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New Standards for Excipient GMPs: Analyzing the Impact of NSF/IPEC/ANSI 363-2014
Most drugs contain 70-90% excipients, which serve as taste-maskers, glidants, anti-oxidants, flow aids, binding agents or other purposes that facilitate the manufacturing process and improve chemical stability. The globalization of the pharma industry, combined with a regulatory focus on preventing counterfeits and adulterated products has created a need for a comprehensive excipient quality and control standard.
Now NSF International, the American National Standards Institute, and the International Pharmaceutical Excipients Council of the Americas have released the final version of NSF/IPEC/ANSI 363-2014, the first American National Standard for good manufacturing practices of pharmaceutical excipients.
Currently voluntary, the FDA was deeply involved in its development, and ANSI and NSF are trying to persuade the FDA to adopt it as official guidance or regulation.
The standard covers everything from cross-contamination to change control, recordkeeping and equipment maintenance. It advises conducting risk assessments in order to determine the need for risk mitigation strategies. Such an assessment by the quality unit should identify materials and services that could affect excipient quality and track that status from delivery to customers.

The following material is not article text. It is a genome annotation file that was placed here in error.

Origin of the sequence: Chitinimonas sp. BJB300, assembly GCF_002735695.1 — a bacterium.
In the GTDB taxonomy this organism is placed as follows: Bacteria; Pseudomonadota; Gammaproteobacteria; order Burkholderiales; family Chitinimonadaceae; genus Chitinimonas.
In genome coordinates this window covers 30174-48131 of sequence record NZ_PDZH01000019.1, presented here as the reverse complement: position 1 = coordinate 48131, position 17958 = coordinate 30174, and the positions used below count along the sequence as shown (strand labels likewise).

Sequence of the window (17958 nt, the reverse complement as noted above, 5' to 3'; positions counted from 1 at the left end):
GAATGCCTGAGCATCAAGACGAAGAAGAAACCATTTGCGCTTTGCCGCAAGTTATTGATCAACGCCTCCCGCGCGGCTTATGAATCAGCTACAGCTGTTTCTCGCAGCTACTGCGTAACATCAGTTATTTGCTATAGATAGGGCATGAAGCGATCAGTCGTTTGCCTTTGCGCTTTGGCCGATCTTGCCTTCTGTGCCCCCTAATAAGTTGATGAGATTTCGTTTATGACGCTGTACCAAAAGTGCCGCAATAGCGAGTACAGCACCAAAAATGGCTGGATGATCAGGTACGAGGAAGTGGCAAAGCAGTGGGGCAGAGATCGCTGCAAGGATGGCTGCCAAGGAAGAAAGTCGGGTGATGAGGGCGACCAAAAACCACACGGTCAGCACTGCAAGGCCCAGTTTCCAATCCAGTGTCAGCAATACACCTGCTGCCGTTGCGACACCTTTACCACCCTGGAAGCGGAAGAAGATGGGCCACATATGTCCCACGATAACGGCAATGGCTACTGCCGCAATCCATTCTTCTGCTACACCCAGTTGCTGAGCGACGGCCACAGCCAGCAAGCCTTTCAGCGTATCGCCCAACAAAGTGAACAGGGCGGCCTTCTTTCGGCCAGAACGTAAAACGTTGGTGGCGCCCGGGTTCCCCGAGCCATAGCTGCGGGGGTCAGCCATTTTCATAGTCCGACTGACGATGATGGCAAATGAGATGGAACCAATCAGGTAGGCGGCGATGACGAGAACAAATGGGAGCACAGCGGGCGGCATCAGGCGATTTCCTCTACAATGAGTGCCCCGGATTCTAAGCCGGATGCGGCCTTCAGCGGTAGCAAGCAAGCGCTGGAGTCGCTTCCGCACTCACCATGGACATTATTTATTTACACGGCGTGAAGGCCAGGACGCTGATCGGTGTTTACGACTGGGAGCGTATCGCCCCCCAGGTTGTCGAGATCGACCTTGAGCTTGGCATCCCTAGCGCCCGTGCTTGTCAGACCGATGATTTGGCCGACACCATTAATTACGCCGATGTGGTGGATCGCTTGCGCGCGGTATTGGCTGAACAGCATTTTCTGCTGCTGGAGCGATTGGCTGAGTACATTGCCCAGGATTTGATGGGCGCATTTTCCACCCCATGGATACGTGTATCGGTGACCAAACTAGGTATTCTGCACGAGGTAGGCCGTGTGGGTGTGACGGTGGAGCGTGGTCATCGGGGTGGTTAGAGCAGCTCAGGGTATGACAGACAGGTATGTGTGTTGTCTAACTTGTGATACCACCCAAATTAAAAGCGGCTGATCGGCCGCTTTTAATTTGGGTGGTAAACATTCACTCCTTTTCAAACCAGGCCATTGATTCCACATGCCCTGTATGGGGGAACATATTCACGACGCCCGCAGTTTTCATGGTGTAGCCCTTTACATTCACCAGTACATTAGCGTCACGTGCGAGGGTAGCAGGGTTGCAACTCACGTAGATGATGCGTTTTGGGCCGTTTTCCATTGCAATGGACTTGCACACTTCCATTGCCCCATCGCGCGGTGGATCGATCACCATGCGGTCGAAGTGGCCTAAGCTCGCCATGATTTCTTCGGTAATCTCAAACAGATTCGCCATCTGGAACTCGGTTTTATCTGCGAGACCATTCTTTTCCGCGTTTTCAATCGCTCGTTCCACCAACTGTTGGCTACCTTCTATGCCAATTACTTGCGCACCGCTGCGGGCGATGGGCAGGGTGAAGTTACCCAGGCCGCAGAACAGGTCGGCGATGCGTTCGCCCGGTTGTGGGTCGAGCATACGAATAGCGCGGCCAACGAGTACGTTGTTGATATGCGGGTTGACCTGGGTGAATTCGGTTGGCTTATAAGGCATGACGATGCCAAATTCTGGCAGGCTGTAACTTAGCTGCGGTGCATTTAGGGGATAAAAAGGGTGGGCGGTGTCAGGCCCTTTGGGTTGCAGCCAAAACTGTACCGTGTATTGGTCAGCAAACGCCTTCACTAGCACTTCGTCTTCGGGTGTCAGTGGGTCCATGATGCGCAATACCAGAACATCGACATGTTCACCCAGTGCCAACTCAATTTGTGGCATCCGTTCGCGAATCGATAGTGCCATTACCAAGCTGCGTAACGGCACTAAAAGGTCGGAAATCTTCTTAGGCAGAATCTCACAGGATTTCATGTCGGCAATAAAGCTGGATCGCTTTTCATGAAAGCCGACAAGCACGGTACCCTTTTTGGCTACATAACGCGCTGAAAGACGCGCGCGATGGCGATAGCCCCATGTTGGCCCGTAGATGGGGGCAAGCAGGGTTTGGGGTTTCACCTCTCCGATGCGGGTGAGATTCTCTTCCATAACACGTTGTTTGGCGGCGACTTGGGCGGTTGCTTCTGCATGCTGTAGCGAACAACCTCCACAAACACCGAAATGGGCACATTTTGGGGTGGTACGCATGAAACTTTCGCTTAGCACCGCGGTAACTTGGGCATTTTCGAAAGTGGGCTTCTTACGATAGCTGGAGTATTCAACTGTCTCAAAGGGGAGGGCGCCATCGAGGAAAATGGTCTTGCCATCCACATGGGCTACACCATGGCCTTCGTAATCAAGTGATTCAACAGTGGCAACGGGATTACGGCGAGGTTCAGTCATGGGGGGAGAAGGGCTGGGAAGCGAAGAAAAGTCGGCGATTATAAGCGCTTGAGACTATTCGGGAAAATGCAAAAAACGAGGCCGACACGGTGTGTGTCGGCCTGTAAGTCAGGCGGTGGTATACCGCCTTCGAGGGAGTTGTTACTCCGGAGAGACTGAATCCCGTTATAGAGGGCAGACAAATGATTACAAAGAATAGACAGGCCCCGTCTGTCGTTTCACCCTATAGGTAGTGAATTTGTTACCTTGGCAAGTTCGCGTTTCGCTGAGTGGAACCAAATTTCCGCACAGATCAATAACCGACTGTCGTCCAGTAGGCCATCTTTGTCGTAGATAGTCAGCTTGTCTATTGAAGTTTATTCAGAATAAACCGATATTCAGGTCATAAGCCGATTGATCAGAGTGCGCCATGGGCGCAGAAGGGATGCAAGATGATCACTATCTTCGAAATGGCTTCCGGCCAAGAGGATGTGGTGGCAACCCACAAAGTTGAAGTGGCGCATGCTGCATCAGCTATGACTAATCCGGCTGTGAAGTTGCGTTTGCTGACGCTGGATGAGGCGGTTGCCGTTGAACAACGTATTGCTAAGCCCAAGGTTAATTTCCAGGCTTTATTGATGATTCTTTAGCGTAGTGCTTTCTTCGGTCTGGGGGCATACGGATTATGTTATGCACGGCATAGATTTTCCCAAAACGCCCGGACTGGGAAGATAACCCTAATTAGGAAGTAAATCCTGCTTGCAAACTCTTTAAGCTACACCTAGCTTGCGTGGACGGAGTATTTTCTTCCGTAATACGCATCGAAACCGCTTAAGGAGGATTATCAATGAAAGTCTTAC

Excipient makers must also establish a process for tracing excipients to the finished drug maker. Furthermore, they need to have a documented system for selecting, approving and reapproving their suppliers, as well as defining how they will assess changes and alert clients, and creating procedures to handle customer complaints.
No matter where you are in the supply chain, the new excipient standard is crucial knowledge to make sure quality controls prevent your product from being at risk.
In this one-of-a-kind 90-minute presentation, you will learn:
This course will be of benefit:
James Morris — Executive Director, NSF Health Sciences
Jim has significant experience in plant operations and has spent over 25 years in the industry with Pfizer as well as Cilag AG and MassBiologics in the US and Europe. He has held positions as Deputy Director QA/QC and Regulatory Affairs at Mass Biologics in Boston, Director of QA/QC for the Biologics business unit of Cilag AG in Switzerland, and a number of Quality Assurance and Manufacturing roles with Pfizer, Inc. over a 16 year timeframe culminating as the head of Quality Assurance for Pfizer in Latina, Italy. Areas of focus include Aseptic Operations, Quality Management Systems, specifically in the areas of deviations / CAPA management and change control. Jim’s course and speaking engagements are in the areas of Human Error Reduction, Quality Management Systems, and Emerging Markets. Jim has been working in a consulting capacity since 2008.
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